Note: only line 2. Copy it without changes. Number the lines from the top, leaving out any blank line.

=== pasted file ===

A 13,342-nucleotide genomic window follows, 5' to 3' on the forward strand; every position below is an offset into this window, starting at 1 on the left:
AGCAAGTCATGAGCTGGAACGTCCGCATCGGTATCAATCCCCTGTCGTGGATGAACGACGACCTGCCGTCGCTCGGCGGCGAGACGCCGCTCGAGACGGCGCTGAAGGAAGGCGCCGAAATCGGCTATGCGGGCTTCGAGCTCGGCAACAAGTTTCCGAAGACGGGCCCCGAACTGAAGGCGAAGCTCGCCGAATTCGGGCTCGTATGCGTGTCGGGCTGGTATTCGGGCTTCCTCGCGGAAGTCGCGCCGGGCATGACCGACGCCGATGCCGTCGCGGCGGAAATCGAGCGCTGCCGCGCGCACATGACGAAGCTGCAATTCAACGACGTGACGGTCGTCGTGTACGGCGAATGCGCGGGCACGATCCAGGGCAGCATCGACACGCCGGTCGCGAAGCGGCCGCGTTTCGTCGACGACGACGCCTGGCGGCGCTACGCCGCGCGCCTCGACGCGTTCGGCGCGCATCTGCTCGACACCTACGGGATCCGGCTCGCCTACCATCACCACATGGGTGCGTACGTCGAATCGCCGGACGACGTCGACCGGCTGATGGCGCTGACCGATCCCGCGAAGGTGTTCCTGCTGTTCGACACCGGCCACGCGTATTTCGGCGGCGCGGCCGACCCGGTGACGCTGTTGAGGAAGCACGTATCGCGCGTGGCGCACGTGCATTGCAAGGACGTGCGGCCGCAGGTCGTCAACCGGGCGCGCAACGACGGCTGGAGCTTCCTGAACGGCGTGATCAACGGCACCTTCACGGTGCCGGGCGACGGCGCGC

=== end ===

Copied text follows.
AGCAAGTCATGAGCTGGAACGTCCGCATCGGTATCAATCCCCTGTCGTGGATGAACGACGACCTGCCGTCGCTCGGCGGCGAGACGCCGCTCGAGACGGCGCTGAAGGAAGGCGCCGAAATCGGCTATGCGGGCTTCGAGCTCGGCAACAAGTTTCCGAAGACGGGCCCCGAACTGAAGGCGAAGCTCGCCGAATTCGGGCTCGTATGCGTGTCGGGCTGGTATTCGGGCTTCCTCGCGGAAGTCGCGCCGGGCATGACCGACGCCGATGCCGTCGCGGCGGAAATCGAGCGCTGCCGCGCGCACATGACGAAGCTGCAATTCAACGACGTGACGGTCGTCGTGTACGGCGAATGCGCGGGCACGATCCAGGGCAGCATCGACACGCCGGTCGCGAAGCGGCCGCGTTTCGTCGACGACGACGCCTGGCGGCGCTACGCCGCGCGCCTCGACGCGTTCGGCGCGCATCTGCTCGACACCTACGGGATCCGGCTCGCCTACCATCACCACATGGGTGCGTACGTCGAATCGCCGGACGACGTCGACCGGCTGATGGCGCTGACCGATCCCGCGAAGGTGTTCCTGCTGTTCGACACCGGCCACGCGTATTTCGGCGGCGCGGCCGACCCGGTGACGCTGTTGAGGAAGCACGTATCGCGCGTGGCGCACGTGCATTGCAAGGACGTGCGGCCGCAGGTCGTCAACCGGGCGCGCAACGACGGCTGGAGCTTCCTGAACGGCGTGATCAACGGCACCTTCACGGTGCCGGGCGACGGCGCGC